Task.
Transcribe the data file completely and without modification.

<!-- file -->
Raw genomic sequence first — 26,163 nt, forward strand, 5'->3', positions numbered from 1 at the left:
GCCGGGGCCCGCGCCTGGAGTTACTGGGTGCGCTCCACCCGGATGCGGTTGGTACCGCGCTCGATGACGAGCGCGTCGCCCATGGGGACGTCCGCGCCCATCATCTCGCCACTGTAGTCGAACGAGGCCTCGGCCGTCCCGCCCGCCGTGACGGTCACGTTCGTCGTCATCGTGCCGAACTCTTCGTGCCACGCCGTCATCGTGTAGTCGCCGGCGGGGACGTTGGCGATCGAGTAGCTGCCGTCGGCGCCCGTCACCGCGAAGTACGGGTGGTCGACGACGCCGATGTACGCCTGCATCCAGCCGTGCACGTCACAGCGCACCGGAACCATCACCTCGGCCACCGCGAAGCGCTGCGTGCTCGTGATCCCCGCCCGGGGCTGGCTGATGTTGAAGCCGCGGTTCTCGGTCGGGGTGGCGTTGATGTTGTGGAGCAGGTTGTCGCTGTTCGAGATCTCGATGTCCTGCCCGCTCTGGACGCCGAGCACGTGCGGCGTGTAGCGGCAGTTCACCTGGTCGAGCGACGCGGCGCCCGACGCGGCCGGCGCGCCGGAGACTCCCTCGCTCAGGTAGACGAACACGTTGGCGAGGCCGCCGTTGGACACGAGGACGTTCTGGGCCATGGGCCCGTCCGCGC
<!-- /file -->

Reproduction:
Raw genomic sequence first — 26,163 nt, forward strand, 5'->3', positions numbered from 1 at the left:
GCCGGGGCCCGCGCCTGGAGTTACTGGGTGCGCTCCACCCGGATGCGGTTGGTACCGCGCTCGATGACGAGCGCGTCGCCCATGGGGACGTCCGCGCCCATCATCTCGCCACTGTAGTCGAACGAGGCCTCGGCCGTCCCGCCCGCCGTGACGGTCACGTTCGTCGTCATCGTGCCGAACTCTTCGTGCCACGCCGTCATCGTGTAGTCGCCGGCGGGGACGTTGGCGATCGAGTAGCTGCCGTCGGCGCCCGTCACCGCGAAGTACGGGTGGTCGACGACGCCGATGTACGCCTGCATCCAGCCGTGCACGTCACAGCGCACCGGAACCATCACCTCGGCCACCGCGAAGCGCTGCGTGCTCGTGATCCCCGCCCGGGGCTGGCTGATGTTGAAGCCGCGGTTCTCGGTCGGGGTGGCGTTGATGTTGTGGAGCAGGTTGTCGCTGTTCGAGATCTCGATGTCCTGCCCGCTCTGGACGCCGAGCACGTGCGGCGTGTAGCGGCAGTTCACCTGGTCGAGCGACGCGGCGCCCGACGCGGCCGGCGCGCCGGAGACTCCCTCGCTCAGGTAGACGAACACGTTGGCGAGGCCGCCGTTGGACACGAGGACGTTCTGGGCCATGGGCCCGTCCGCGC